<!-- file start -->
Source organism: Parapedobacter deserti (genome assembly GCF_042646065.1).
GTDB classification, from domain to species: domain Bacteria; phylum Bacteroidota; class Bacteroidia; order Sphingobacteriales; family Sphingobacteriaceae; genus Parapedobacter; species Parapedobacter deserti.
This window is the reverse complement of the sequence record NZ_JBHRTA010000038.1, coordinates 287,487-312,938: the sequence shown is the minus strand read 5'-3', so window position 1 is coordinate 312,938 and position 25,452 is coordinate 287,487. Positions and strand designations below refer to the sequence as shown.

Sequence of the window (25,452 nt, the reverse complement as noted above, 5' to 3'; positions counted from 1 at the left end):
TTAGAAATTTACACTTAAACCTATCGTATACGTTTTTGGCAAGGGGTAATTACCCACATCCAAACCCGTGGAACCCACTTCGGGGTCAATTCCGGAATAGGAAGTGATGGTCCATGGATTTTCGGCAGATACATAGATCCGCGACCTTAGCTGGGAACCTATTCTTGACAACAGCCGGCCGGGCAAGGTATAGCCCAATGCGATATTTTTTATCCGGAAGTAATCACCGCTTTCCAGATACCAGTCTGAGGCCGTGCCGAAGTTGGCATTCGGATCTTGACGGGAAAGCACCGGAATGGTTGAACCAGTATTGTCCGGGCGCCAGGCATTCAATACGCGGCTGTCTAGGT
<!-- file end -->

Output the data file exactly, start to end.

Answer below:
Source organism: Parapedobacter deserti (genome assembly GCF_042646065.1).
GTDB classification, from domain to species: domain Bacteria; phylum Bacteroidota; class Bacteroidia; order Sphingobacteriales; family Sphingobacteriaceae; genus Parapedobacter; species Parapedobacter deserti.
This window is the reverse complement of the sequence record NZ_JBHRTA010000038.1, coordinates 287,487-312,938: the sequence shown is the minus strand read 5'-3', so window position 1 is coordinate 312,938 and position 25,452 is coordinate 287,487. Positions and strand designations below refer to the sequence as shown.

Sequence of the window (25,452 nt, the reverse complement as noted above, 5' to 3'; positions counted from 1 at the left end):
TTAGAAATTTACACTTAAACCTATCGTATACGTTTTTGGCAAGGGGTAATTACCCACATCCAAACCCGTGGAACCCACTTCGGGGTCAATTCCGGAATAGGAAGTGATGGTCCATGGATTTTCGGCAGATACATAGATCCGCGACCTTAGCTGGGAACCTATTCTTGACAACAGCCGGCCGGGCAAGGTATAGCCCAATGCGATATTTTTTATCCGGAAGTAATCACCGCTTTCCAGATACCAGTCTGAGGCCGTGCCGAAGTTGGCATTCGGATCTTGACGGGAAAGCACCGGAATGGTTGAACCAGTATTGTCCGGGCGCCAGGCATTCAATACGCGGCTGTCTAGGT